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Derek D. Rucker and Christopher Cannon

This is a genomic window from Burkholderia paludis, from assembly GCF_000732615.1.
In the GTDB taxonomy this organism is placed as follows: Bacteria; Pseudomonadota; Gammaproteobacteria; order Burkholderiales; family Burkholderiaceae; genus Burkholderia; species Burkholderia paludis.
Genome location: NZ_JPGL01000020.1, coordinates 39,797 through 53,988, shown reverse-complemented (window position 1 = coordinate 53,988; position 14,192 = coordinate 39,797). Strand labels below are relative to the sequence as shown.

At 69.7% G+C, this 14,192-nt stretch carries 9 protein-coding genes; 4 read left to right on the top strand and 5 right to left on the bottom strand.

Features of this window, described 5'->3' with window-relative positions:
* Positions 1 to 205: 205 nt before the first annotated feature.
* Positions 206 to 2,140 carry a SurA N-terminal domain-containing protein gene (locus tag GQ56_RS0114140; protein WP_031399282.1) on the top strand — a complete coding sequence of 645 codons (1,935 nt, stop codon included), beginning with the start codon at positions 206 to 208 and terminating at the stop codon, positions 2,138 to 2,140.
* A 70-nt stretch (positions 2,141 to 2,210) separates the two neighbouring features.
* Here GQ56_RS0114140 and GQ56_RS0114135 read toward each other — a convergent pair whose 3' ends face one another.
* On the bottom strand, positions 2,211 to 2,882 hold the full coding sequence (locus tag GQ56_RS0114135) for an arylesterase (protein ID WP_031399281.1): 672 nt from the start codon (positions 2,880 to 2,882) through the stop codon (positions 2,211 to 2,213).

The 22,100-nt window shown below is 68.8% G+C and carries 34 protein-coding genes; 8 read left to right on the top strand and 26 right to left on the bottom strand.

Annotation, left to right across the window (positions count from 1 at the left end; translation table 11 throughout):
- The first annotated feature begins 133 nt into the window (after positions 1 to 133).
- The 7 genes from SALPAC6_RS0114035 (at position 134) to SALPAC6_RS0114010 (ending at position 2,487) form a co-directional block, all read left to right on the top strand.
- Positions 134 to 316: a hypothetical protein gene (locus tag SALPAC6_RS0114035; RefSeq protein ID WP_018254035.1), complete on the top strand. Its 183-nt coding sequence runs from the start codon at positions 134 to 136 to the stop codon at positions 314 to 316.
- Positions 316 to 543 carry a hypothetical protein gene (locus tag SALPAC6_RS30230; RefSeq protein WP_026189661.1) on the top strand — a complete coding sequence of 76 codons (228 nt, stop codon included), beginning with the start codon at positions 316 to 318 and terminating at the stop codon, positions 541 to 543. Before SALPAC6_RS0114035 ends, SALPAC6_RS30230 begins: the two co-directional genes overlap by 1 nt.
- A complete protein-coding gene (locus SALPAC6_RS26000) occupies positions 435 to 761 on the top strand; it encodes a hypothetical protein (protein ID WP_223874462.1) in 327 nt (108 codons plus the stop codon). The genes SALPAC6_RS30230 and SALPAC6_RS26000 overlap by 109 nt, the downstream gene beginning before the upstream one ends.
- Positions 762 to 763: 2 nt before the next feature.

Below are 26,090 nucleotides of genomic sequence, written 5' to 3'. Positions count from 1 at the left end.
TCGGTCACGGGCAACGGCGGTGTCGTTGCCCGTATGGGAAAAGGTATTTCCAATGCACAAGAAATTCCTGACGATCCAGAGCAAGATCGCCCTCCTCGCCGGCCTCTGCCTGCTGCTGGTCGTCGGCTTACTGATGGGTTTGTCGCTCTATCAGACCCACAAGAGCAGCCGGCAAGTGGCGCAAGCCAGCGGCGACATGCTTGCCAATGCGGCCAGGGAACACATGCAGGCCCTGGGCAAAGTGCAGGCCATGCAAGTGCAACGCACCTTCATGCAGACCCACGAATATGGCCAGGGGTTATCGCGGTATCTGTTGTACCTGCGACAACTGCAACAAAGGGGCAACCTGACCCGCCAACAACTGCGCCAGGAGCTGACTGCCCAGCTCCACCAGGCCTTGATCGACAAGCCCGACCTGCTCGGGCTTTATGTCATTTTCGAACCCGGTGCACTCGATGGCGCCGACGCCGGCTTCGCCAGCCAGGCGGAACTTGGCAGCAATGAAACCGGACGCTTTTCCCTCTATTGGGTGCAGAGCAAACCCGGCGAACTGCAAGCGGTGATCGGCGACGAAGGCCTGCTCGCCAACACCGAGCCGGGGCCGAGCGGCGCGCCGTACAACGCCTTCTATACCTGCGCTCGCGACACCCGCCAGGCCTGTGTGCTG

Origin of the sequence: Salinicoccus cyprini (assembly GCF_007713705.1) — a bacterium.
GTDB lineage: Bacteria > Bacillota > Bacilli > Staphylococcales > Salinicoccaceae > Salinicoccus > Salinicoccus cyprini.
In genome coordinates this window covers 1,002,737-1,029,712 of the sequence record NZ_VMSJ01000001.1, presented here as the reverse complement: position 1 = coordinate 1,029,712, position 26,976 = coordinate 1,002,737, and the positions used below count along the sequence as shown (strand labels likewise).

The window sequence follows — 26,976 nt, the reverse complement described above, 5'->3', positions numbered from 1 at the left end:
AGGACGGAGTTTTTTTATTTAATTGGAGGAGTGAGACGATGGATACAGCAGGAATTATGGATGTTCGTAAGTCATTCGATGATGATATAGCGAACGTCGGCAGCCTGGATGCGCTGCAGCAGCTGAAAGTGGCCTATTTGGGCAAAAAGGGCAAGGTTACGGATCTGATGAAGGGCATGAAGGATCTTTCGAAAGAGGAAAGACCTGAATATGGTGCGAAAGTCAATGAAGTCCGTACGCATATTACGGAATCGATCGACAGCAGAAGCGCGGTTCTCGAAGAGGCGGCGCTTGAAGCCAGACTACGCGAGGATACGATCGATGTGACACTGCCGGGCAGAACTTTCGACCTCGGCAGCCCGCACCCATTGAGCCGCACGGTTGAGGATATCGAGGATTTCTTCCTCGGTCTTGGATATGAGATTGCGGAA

This chapter accepts one of the core principles of this volume: the identity verification principle. In particular, we note that individuals monitor and use feedback from the environment to assess their standing and/or progress toward their ideal representation of an identity. This chapter aims to help the reader understand how consumers’ behavior is affected by information or feedback that fosters an inconsistency in people’s actual and desired identity. We examine how people attempt to assuage self-discrepancies via compensatory consumption. In particular, we review five compensatory consumer behaviors—direct resolution, symbolic self-completion, fluid compensation,